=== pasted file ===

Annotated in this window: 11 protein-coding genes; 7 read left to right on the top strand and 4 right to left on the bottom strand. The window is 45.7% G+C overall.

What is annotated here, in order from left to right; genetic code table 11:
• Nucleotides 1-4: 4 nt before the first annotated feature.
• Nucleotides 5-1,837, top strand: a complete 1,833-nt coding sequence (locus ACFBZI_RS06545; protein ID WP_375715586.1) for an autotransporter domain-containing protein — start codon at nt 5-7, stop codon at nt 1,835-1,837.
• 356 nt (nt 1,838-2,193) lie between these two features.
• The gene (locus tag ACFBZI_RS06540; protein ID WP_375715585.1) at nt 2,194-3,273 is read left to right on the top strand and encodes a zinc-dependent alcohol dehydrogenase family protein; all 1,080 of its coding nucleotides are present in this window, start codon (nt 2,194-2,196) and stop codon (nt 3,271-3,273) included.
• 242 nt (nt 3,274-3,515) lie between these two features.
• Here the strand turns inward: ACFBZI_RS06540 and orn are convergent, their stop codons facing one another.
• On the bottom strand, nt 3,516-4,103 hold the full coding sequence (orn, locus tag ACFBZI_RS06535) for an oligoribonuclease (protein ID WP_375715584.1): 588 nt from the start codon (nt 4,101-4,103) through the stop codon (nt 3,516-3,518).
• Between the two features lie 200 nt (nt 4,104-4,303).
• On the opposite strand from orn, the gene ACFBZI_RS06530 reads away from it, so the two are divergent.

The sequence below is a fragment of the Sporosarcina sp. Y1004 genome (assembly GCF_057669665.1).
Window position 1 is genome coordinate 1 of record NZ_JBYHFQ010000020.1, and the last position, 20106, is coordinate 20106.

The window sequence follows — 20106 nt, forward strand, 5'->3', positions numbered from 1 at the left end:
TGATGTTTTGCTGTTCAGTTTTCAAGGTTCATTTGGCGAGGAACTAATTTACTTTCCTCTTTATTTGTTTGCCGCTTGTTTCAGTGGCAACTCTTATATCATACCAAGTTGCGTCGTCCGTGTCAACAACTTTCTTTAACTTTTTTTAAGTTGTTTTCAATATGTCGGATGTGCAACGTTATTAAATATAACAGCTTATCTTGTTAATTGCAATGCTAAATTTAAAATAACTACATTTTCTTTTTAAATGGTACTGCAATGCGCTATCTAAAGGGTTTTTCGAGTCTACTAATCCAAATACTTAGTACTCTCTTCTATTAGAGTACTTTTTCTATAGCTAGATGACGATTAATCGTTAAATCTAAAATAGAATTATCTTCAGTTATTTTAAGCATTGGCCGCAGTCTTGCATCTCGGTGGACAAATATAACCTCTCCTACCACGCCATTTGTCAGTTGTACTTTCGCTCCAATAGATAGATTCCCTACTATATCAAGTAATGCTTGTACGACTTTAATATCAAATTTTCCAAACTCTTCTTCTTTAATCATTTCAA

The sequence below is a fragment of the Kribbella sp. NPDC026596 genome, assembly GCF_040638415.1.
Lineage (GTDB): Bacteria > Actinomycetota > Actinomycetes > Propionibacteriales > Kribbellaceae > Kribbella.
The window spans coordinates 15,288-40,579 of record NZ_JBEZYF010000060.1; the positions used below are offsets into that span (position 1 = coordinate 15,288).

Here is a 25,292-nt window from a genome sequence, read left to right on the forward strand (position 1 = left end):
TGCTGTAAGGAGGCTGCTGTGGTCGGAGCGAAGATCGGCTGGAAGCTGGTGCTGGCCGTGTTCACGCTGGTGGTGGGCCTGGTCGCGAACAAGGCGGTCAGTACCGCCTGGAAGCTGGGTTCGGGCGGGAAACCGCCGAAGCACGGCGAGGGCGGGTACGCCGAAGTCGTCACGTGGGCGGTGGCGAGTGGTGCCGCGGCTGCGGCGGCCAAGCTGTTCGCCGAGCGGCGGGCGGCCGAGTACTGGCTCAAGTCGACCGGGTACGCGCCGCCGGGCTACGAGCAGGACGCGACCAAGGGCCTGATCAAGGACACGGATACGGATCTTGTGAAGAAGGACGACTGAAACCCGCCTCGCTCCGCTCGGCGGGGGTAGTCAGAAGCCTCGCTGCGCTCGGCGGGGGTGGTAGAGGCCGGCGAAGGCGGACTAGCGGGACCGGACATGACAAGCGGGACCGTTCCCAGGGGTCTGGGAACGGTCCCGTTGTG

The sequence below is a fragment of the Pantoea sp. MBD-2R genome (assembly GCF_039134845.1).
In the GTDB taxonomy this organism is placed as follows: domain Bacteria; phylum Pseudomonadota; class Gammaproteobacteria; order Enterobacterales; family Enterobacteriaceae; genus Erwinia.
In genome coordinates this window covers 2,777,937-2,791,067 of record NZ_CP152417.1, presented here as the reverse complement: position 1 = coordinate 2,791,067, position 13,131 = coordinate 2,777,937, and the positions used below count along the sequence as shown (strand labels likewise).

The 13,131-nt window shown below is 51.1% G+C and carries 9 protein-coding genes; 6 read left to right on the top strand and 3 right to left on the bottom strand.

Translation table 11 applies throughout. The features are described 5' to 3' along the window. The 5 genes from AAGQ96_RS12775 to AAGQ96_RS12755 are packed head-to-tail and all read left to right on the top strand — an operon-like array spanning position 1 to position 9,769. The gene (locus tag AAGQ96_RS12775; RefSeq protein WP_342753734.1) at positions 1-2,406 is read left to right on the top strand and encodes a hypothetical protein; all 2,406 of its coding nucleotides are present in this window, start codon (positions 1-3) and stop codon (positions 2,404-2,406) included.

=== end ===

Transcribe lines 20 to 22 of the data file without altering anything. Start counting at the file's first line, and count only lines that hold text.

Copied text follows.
TGCTGTAAGGAGGCTGCTGTGGTCGGAGCGAAGATCGGCTGGAAGCTGGTGCTGGCCGTGTTCACGCTGGTGGTGGGCCTGGTCGCGAACAAGGCGGTCAGTACCGCCTGGAAGCTGGGTTCGGGCGGGAAACCGCCGAAGCACGGCGAGGGCGGGTACGCCGAAGTCGTCACGTGGGCGGTGGCGAGTGGTGCCGCGGCTGCGGCGGCCAAGCTGTTCGCCGAGCGGCGGGCGGCCGAGTACTGGCTCAAGTCGACCGGGTACGCGCCGCCGGGCTACGAGCAGGACGCGACCAAGGGCCTGATCAAGGACACGGATACGGATCTTGTGAAGAAGGACGACTGAAACCCGCCTCGCTCCGCTCGGCGGGGGTAGTCAGAAGCCTCGCTGCGCTCGGCGGGGGTGGTAGAGGCCGGCGAAGGCGGACTAGCGGGACCGGACATGACAAGCGGGACCGTTCCCAGGGGTCTGGGAACGGTCCCGTTGTG

The sequence below is a fragment of the Pantoea sp. MBD-2R genome (assembly GCF_039134845.1).
In the GTDB taxonomy this organism is placed as follows: domain Bacteria; phylum Pseudomonadota; class Gammaproteobacteria; order Enterobacterales; family Enterobacteriaceae; genus Erwinia.